2020 Image of Research Winners

We are pleased to announce the winners of Briscoe Library’s 3rd Annual Image of Research Photography Competition!

1st Place
Breeanne Soteros, Graduate School of Biomedical Sciences

Cortical Maps
Flattened cortical brain sections stained for glutamate transporter VGlut2 reveals the somatotopic organization of the mouse barrel cortex. Each “barrel” (in blue) corresponds to the major facial whiskers of the mouse, with the topographical organization of the cortex closely resembling the whisker pad itself. Co-staining for the immune protein C1q (in orange) reveals an unexpected pattern – this complement cascade molecule appears to decorate the borders of each barrel. In the human brain, the complement protein C1q is important for shaping the synaptic landscape, as it tags synapses for elimination. Could this immune help define these barrels by eliminating excess synapses at the border? What might this pattern of staining reveal about the ongoing synaptic maintenance of sensory circuits in the brain? Through a combination of genetic and molecular techniques, we hope to tease out the mechanisms of synapse maintenance & elimination that govern the organization of both the mouse and human brain.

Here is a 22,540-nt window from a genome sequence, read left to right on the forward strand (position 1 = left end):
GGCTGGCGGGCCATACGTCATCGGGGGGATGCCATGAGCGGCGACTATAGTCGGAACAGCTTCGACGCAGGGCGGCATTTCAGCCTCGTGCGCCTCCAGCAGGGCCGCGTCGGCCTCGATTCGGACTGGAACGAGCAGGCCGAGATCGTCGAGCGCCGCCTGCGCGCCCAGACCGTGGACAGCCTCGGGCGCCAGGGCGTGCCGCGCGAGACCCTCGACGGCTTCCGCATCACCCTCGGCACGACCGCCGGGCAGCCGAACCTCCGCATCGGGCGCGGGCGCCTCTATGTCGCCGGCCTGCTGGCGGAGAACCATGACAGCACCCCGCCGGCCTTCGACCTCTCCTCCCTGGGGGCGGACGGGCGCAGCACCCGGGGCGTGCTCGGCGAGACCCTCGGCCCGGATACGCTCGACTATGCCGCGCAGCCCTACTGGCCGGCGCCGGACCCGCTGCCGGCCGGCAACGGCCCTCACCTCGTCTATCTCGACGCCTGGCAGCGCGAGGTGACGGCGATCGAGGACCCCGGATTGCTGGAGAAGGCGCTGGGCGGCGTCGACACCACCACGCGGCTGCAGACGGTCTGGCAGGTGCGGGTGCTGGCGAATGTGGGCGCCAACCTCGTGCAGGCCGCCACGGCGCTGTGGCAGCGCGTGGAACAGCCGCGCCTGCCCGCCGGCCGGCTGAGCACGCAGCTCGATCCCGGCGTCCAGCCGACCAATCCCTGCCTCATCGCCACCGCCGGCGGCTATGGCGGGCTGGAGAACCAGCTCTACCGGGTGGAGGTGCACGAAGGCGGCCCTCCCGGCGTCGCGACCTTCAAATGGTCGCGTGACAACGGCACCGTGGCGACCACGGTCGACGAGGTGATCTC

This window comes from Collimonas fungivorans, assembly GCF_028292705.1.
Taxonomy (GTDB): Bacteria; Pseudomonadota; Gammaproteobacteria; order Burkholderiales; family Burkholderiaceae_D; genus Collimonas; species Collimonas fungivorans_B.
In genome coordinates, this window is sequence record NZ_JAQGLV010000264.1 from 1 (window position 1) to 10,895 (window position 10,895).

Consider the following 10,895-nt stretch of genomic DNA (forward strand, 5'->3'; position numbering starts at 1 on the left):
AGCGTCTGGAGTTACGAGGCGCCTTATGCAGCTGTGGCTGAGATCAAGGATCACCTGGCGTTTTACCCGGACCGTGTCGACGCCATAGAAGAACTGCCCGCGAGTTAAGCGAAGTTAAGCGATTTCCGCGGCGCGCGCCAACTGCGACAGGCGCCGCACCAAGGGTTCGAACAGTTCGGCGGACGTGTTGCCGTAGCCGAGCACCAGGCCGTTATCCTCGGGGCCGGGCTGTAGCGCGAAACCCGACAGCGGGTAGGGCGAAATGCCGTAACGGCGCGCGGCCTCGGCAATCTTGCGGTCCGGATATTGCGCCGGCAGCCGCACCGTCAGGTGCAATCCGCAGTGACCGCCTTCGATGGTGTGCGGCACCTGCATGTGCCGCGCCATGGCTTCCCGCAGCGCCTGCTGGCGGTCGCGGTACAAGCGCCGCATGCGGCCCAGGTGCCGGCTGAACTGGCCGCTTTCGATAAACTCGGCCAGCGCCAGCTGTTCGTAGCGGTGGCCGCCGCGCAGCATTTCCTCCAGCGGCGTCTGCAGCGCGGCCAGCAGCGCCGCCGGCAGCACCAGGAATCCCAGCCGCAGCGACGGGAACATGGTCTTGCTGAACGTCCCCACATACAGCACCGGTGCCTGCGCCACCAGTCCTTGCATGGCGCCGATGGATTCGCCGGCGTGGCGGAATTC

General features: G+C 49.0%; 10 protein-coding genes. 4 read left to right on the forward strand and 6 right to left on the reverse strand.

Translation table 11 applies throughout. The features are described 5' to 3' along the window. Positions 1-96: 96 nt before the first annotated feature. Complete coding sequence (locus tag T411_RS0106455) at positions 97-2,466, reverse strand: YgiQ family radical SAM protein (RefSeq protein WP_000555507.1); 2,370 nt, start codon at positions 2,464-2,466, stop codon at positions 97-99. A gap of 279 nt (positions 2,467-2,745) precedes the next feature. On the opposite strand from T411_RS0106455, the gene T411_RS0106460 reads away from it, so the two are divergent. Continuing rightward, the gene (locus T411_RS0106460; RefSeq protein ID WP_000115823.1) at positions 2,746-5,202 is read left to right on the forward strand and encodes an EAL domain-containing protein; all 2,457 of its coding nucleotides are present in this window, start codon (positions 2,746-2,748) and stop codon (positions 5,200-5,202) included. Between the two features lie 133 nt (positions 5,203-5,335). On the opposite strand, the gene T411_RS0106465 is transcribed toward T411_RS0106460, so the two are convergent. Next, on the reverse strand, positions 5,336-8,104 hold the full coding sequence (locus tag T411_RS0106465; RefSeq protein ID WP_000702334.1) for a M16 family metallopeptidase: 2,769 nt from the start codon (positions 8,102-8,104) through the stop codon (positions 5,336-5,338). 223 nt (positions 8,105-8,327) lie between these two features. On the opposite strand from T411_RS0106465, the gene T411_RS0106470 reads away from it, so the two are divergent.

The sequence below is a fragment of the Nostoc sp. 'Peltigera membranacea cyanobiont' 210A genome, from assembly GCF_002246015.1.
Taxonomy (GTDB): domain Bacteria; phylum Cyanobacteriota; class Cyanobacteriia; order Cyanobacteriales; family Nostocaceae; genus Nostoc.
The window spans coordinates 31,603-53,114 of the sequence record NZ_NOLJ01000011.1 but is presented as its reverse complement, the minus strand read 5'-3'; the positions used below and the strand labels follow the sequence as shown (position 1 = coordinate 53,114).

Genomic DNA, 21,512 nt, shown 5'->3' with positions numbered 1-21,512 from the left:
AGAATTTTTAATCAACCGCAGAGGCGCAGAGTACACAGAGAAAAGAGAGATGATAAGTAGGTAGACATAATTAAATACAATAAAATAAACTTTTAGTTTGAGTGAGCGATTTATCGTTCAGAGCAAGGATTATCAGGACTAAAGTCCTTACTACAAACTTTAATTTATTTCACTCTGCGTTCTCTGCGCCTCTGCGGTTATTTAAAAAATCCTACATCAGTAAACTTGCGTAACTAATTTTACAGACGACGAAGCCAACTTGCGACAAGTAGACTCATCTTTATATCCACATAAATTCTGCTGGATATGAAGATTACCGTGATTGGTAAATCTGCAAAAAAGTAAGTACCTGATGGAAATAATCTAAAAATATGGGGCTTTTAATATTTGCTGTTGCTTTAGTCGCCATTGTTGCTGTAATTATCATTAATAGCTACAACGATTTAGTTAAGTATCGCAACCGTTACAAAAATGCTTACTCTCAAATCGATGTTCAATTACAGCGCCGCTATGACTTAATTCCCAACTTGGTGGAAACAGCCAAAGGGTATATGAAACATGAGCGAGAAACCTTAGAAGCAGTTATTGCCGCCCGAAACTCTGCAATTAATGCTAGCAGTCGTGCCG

2nd Place
Pragya Singh, Graduate School of Biomedical Sciences

When Your Cells Can Reborn Again!
It was early 2018 I had a breathtaking moment when I first saw iPSC clones during my Master’s research here in UTHSA. I was reprogramming fibroblast into stem cell-like cells known as induced Pluripotent Stem Cells or iPSCs. These iPSC clones are so malleable that you can influence any cellular fate you wish to generate. This pristine clone was further induced to generate Retinal Ganglion Cells to understand the molecular mechanism of Leber’s Hereditary Optic Neuropathy, a rare genetic disease that leads to vision loss.

3rd Place
Sonam Khurana, School of Dentistry

3D Dummy Corpse